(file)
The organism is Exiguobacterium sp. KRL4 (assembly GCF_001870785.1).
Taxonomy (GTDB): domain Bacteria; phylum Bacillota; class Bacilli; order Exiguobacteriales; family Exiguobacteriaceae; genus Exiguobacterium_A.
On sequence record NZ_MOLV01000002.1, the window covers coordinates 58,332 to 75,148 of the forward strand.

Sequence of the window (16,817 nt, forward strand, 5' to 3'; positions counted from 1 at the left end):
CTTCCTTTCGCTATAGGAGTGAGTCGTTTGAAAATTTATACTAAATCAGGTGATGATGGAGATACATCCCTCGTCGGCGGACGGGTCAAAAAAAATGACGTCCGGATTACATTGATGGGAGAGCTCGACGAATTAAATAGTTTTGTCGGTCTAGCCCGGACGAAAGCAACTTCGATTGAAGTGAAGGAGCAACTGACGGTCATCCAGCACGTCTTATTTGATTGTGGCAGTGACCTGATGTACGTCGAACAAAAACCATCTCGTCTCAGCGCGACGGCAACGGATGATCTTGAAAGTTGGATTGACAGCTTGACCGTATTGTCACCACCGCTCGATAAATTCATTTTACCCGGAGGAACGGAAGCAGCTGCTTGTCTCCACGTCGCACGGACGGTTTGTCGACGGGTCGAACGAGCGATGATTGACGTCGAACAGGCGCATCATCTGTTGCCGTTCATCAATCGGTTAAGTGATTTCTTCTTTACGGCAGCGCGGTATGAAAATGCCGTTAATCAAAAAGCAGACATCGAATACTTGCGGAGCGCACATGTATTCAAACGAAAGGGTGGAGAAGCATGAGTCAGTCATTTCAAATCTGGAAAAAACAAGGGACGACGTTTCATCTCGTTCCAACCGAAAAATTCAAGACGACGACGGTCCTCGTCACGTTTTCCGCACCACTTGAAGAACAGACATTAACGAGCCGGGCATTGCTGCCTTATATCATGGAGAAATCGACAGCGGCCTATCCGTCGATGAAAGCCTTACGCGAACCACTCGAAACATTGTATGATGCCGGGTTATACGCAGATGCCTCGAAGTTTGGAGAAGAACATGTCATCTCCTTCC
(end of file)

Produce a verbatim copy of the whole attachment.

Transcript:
The organism is Exiguobacterium sp. KRL4 (assembly GCF_001870785.1).
Taxonomy (GTDB): domain Bacteria; phylum Bacillota; class Bacilli; order Exiguobacteriales; family Exiguobacteriaceae; genus Exiguobacterium_A.
On sequence record NZ_MOLV01000002.1, the window covers coordinates 58,332 to 75,148 of the forward strand.

Sequence of the window (16,817 nt, forward strand, 5' to 3'; positions counted from 1 at the left end):
CTTCCTTTCGCTATAGGAGTGAGTCGTTTGAAAATTTATACTAAATCAGGTGATGATGGAGATACATCCCTCGTCGGCGGACGGGTCAAAAAAAATGACGTCCGGATTACATTGATGGGAGAGCTCGACGAATTAAATAGTTTTGTCGGTCTAGCCCGGACGAAAGCAACTTCGATTGAAGTGAAGGAGCAACTGACGGTCATCCAGCACGTCTTATTTGATTGTGGCAGTGACCTGATGTACGTCGAACAAAAACCATCTCGTCTCAGCGCGACGGCAACGGATGATCTTGAAAGTTGGATTGACAGCTTGACCGTATTGTCACCACCGCTCGATAAATTCATTTTACCCGGAGGAACGGAAGCAGCTGCTTGTCTCCACGTCGCACGGACGGTTTGTCGACGGGTCGAACGAGCGATGATTGACGTCGAACAGGCGCATCATCTGTTGCCGTTCATCAATCGGTTAAGTGATTTCTTCTTTACGGCAGCGCGGTATGAAAATGCCGTTAATCAAAAAGCAGACATCGAATACTTGCGGAGCGCACATGTATTCAAACGAAAGGGTGGAGAAGCATGAGTCAGTCATTTCAAATCTGGAAAAAACAAGGGACGACGTTTCATCTCGTTCCAACCGAAAAATTCAAGACGACGACGGTCCTCGTCACGTTTTCCGCACCACTTGAAGAACAGACATTAACGAGCCGGGCATTGCTGCCTTATATCATGGAGAAATCGACAGCGGCCTATCCGTCGATGAAAGCCTTACGCGAACCACTCGAAACATTGTATGATGCCGGGTTATACGCAGATGCCTCGAAGTTTGGAGAAGAACATGTCATCTCCTTCC